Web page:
Consider the object known only as the Leo Dark Cloud. This cloud of hydrogen gas forms a partial ring around two galaxies -- NGC 3384 and M 105 -- in the constellation Leo. The ring is over 600,000 light years in diameter and is slowly rotating with a period of about 4 billion years. The cloud has only been detected through its radio emissions and is completely invisible optically. One theory suggests that it may have been produced from the collision of two galaxies which stripped the interstellar hydrogen gas from both of them. Because the gas had some angular momentum to it left over from its rotation within each galaxy, the gas that was left behind continues to rotate in the form of a giant ring. The amount of matter in the ring is estimated as 2 billion times the mass of the sun, more than enough to form a separate galaxy of its own.

Even in our own neighborhood there may be yet other examples of galaxies only now beginning to form from scattered intergalactic hydrogen clouds. I Zwicky 18 is believed to be one of the youngest known nearby galaxies. Its total mass is about 800 million suns as compared to the Milky Way's total mass of about 200 billion. Located 32 million light years distant, this 16th magnitude galaxy has a bright blue color indicating the recent formation of thousands of young, luminous, massive stars of stellar classes O and B. The atomic composition of the light- emitting gas shows very few elements heavier than hydrogen, and oxygen seems to be about 37 times less abundant than in an old galaxy like the Milky Way. What this means is that the gas in this galaxy has not been recycled by many supernovae which would otherwise enrich the gas with elements heavier than helium.

Although the precise triggering mechanism that causes a cloud to collapse and produce stars is not fully understood, it may be possible that in fact a variety of agents can cause a cloud to loose its precarious balance and collapse. Collisions between individual clouds in a galaxy may be effective in compressing matter, as are the shock fronts produced by supernovae. Perhaps the most remarkable triggering mechanism ever proposed is the one thought to have stimulated the star formation process in Minkowski's Object. Adjacent to Minkowski's Object is the elliptical galaxy NGC 541 in the constellation Cetus, which also happens to be a radio galaxy containing a jet of ionized plasma emanating from its nucleus. Evidence now seems to indicate that the star formation in Minkowski's object was actually triggered by the jet from the nucleus of NGC 541 because the body of the jet can be traced all the way to the region where the new stars are forming in Minkowski's Object. If this turns out to be a correct interpretation, this will be the first case known where a jet from one galaxy can impact a neighboring galaxy and trigger new stars to form. The details of just how this is done are still unknown.

In a catalog of the most remarkable objects in the universe one would be terribly remiss if one did not include those which host some of the most titanic outpourings of matter and energy imaginable. In these 'active galaxies', great volumes of matter are being expelled from mysterious regions barely a light year in diameter located deep in the nuclear regions of the galaxies. The entire host galaxy reals from the explosion which triggers waves of star forming activity extending thousands of light years from the active, nuclear core region. Among the best studied examples of 'starburst' or 'mini-quasar' activity can be found in the great star systems called Cygnus-A and Centaurus-A.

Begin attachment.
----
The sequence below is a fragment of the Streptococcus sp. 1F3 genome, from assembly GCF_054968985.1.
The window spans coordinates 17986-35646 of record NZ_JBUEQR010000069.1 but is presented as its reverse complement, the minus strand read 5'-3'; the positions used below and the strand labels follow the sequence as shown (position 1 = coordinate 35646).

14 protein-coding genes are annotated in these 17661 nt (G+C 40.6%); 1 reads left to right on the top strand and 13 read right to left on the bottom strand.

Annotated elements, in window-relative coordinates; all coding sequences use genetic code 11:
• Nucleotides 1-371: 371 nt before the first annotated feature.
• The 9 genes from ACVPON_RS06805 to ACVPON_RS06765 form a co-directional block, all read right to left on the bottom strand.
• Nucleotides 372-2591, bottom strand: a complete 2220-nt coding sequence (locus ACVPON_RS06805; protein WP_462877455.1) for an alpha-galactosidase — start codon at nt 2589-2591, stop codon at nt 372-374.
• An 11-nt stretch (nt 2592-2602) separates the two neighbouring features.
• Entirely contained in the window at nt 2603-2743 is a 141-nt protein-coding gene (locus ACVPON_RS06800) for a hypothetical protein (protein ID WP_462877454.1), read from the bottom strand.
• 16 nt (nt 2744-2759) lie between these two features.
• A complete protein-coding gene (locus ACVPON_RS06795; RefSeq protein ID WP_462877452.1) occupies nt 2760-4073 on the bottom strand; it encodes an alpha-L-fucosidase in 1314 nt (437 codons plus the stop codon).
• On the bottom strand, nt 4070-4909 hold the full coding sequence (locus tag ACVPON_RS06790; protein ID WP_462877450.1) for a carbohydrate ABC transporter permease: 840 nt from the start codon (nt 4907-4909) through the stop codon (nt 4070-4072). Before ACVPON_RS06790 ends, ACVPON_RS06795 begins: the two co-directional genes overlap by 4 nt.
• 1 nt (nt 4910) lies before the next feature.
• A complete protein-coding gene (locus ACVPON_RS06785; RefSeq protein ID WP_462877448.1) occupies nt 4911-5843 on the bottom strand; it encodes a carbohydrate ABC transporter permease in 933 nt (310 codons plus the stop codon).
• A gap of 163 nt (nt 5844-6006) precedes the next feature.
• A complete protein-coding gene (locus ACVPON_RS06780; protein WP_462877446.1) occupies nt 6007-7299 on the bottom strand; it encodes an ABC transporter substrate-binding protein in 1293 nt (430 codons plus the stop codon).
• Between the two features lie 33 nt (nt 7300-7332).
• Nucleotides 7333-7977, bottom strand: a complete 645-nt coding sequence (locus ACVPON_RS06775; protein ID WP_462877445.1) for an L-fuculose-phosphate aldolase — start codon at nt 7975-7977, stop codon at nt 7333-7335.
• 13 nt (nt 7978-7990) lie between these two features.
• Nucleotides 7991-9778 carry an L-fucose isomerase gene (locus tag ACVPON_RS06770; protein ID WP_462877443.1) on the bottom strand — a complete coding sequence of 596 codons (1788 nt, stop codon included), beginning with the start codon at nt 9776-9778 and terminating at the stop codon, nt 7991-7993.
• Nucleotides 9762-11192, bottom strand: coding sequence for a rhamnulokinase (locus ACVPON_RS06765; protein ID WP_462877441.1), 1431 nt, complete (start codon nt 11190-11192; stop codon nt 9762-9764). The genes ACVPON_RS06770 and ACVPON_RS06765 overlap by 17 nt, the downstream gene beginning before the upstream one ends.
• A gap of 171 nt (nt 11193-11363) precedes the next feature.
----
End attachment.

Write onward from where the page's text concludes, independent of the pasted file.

Cygnus-A is a peculiar-looking, 15th magnitude galaxy located in the constellation Cygnus which would probably never have come under scrutiny were it not for the fact that it is the host for the strongest radio source in the entire sky, excluding the sun of course. Located 600 million light years away, this galaxy is among the giants of the universe with a mass estimated at 100 trillion times the sun's mass. It consists, apparently, of two nuclei separated by 5500 light years, embedded in a galaxy extending some 450,000 light years across. Just as for Arp 220, the two nuclei of Cygnus-A are probably all that remain of two separate galaxies that passed too close to each other and merged together. The total radio power from Cygnus-A exceeds the total electromagnetic output of over 2 trillion stars like our sun. This in itself is not surprising, since the galaxy contains enough mass to account for 100 trillion suns. What makes this output phenomenal is that the radio emission does not come from stars in the optical galaxy, instead, it originates in two optically invisible regions located 160,000 light years on either side of the optical galaxy! These clouds consist of a hot plasma of electrons moving in magnetic fields at nearly the speed of light. The clouds may have been produced and replenished over time by jets of relativistic plasma ejected from the galactic nucleus. Such double radio sources are not uncommon in the universe and jets connecting the optical nucleus with the distant radio lobes are often seen. What causes this peculiar ejection? Current thinking suggests that in the cores of these galaxies, gigantic billion-solar-mass black holes lurk. Surrounding them are swirling disks of gas and stars from which some material eventually falls into the black holes, releasing enormous quantities of energy, radiation, and jets of plasma and magnetic fields. The jets travel travel along a path of least resistence perpendicular to the disk plane and the plasma eventually ends up in dumbell-shaped lobes to either side of the galaxy.

We have taken quite a grand tour through the universe in search for rare phenomena. There are many more that could have been described. Every astronomer has his or her own list of peculiar objects in the known universe. It's fun to sit around and chat with collegues about weird bodies in space and to try to understand how they fit in with our standard explanations of stars, galaxies and other things. But today's peculiar objects rather quickly become tomorrow's standard archetypes. They serve as the necessary friction beneath the wheels of our steadily advancing knowledge of the world around us. They also make astronomy an exciting and dynamic subject, some of whose contents remain fixed while others are forever changing.